Dark Blue (2009)
DARK BLUE takes place in the underbelly of Los Angeles, where criminals roam free under the veil of night or hide in the shadows of daylight. Wandering in and out of this seedy underworld is just another day at the office for Lt. Carter Shaw (McDermott) and his special undercover task force. They understand, better than anyone, that to bring down a criminal underworld one must first dive into its depths and get on the criminals’ level.
Carter’s team includes Ty Curtis (Hardwick), a recently married cop who struggles with juggling his real life and the relationships he has developed while undercover; Dean Bendis (Marshall-Green), a shoot-from-the-hip officer whose activities make fellow team members wonder if he has gone over to the other side; and Jaimie Allen (Aycox), a green patrol cop brought in because of her excellent skill in lying, especially when it comes to her own past.
As Carter and his team know all too well, being an undercover cop sometimes requires cutting ties – albeit temporarily – with those who mean the most. Adrift and isolated, an undercover officer is frequently faced with circumstances that strain the line between right and wrong. When such a thing happens, all that matters is loyalty to one’s fellow officers and to the goal of bringing down the bad guys.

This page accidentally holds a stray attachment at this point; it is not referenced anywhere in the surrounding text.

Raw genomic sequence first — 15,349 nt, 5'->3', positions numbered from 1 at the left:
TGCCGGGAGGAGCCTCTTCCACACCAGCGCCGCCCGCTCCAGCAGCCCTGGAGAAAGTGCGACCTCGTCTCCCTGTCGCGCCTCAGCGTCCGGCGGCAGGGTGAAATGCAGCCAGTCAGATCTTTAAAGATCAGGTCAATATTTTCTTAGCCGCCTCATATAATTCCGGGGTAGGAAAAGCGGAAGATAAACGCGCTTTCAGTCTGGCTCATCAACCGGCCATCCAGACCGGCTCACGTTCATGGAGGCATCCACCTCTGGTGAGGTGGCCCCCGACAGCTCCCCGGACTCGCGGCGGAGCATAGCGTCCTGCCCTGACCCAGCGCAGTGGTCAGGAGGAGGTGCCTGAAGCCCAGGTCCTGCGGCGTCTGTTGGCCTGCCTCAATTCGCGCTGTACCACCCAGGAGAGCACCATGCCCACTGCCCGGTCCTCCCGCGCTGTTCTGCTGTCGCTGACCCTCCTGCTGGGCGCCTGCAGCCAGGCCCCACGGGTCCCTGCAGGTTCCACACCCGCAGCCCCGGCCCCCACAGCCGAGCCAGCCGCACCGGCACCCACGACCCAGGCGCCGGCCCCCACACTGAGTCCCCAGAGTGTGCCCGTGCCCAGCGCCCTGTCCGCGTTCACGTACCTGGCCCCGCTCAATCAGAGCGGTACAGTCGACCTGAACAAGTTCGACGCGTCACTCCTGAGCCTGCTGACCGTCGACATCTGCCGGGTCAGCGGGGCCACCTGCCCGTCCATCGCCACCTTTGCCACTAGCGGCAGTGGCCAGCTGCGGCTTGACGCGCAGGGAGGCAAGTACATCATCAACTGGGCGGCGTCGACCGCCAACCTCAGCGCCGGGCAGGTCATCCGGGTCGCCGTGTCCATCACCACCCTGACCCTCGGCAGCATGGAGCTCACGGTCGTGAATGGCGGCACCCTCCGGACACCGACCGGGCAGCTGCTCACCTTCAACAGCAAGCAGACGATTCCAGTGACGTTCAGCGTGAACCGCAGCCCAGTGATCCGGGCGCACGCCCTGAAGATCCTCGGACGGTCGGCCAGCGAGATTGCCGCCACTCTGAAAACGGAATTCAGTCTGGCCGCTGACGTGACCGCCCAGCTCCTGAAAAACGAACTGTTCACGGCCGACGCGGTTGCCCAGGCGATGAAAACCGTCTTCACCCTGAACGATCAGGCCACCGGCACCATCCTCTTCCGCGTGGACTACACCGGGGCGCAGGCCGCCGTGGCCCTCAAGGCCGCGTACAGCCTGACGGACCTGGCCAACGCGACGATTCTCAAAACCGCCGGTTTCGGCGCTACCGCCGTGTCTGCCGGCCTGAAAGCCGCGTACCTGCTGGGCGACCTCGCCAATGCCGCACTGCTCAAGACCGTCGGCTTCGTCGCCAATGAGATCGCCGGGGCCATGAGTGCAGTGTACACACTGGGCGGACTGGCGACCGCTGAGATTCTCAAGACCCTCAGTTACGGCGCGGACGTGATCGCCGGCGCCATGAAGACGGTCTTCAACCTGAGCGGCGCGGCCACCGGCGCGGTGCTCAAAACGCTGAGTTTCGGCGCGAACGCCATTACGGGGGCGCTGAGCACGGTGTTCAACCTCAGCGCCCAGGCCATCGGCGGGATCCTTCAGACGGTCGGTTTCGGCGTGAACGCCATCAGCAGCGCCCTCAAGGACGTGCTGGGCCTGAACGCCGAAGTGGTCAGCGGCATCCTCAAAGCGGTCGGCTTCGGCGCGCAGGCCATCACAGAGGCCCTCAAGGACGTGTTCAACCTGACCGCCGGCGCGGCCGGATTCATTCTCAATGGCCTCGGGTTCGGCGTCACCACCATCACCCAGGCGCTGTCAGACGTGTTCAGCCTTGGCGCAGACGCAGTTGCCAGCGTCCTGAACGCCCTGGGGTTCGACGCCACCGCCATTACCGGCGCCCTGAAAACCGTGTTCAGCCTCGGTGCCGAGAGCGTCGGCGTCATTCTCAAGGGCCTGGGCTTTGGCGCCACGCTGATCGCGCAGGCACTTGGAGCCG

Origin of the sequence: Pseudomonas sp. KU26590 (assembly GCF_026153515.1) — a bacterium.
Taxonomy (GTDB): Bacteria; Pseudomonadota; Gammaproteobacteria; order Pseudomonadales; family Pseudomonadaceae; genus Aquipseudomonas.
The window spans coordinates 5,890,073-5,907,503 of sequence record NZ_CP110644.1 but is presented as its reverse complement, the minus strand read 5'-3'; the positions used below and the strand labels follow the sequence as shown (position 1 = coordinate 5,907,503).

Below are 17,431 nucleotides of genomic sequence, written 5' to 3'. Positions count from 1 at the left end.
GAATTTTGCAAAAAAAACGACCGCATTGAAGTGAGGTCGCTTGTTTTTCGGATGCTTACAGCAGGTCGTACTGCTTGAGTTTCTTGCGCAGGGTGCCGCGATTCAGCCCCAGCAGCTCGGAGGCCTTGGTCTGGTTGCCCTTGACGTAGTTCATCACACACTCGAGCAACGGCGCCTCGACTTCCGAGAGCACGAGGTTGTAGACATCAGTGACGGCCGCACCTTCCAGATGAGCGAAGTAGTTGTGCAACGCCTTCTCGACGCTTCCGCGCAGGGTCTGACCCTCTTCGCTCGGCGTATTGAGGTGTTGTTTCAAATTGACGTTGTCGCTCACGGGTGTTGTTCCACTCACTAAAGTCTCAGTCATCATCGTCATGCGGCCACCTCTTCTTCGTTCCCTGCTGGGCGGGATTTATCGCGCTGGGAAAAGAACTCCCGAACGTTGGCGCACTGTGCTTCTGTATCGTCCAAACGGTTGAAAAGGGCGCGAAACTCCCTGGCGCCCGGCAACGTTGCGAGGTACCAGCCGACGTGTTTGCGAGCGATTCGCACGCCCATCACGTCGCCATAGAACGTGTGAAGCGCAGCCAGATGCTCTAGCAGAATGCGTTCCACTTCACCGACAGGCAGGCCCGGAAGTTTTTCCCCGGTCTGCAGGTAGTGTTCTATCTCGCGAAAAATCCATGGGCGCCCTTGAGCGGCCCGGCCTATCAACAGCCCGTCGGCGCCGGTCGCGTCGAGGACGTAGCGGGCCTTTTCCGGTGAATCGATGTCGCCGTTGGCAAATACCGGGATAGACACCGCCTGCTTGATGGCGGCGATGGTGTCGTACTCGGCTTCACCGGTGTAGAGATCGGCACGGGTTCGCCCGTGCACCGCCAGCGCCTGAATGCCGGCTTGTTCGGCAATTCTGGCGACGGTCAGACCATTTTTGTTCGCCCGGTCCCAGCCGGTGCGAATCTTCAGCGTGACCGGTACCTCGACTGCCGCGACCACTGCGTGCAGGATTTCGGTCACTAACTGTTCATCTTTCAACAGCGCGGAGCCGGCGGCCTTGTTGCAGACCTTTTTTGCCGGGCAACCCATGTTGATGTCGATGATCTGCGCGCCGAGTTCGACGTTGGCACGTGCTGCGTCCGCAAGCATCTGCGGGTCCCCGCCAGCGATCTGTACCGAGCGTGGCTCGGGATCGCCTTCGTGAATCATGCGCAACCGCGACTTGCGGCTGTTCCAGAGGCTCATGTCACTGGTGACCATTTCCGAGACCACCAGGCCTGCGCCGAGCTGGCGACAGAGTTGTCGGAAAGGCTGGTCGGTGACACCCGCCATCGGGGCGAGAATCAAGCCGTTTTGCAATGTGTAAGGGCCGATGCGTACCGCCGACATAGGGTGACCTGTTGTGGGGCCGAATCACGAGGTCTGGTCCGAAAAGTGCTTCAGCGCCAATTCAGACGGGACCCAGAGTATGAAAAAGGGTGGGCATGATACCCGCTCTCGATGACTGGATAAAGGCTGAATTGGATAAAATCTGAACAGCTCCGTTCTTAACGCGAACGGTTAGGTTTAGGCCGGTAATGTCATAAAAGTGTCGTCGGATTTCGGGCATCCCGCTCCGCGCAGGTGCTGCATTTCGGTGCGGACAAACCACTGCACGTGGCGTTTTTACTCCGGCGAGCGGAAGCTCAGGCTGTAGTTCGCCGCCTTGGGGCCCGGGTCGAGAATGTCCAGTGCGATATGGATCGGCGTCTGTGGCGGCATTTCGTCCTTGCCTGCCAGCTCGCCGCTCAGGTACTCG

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Dark Blue: The Complete First Season DVD Review
In this mentality, the pilot episode of TNT's foray into homegrown cop shows, Dark Blue, is no surprise. Be not shocked when team leader Carter Shaw (Dylan McDermott, In the Line of Fire, The Practice) is a terribly troubled insomniac who considers the idea of a life outside his secret line-walking police force a distant memory. Marvel not when undercover agent Dean Bendis (Logan Marshall-Green, Brooklyn's Finest, Across the Universe) appears to betray his unit, turns out not to have, but still kept secrets from his fellow officers. What's this, you say new team member Jaimie Allen (Nicki Aycox, Over There, Supernatural) has a dark, criminal past?
The mindless adherence to cliche in the setup of the characters would be maddening, were the execution of the series as a whole not so expert, or the directions of the plots so surprising. It is no simple matter of merely pushing the characters a little farther to get a little more "grit" out of them. Ty Curtis's (Omari Hardwick, Kick-Ass, The A-Team) conflicts with his boss, wife, and conscience are elevated above the norm by subtle portrayal. A brief fling between two characters begins in the obvious way, yet takes the characters to places you will not expect.
However, the most memorable element of the show is surely the criminals themselves. In a television landscape of vast criminal conspiracies, psychopaths, and genius serial killers, Dark Blue seems bent on putting the banality of evil on center stage. The criminals here are not terribly clever; they are mindlessly cruel, and the handicap of evidentiary requirements keeps the onus on our heroes to be clever. It is a careful balance, and a wonderful change from the usual "least incompetent wins" rule of television conflict.
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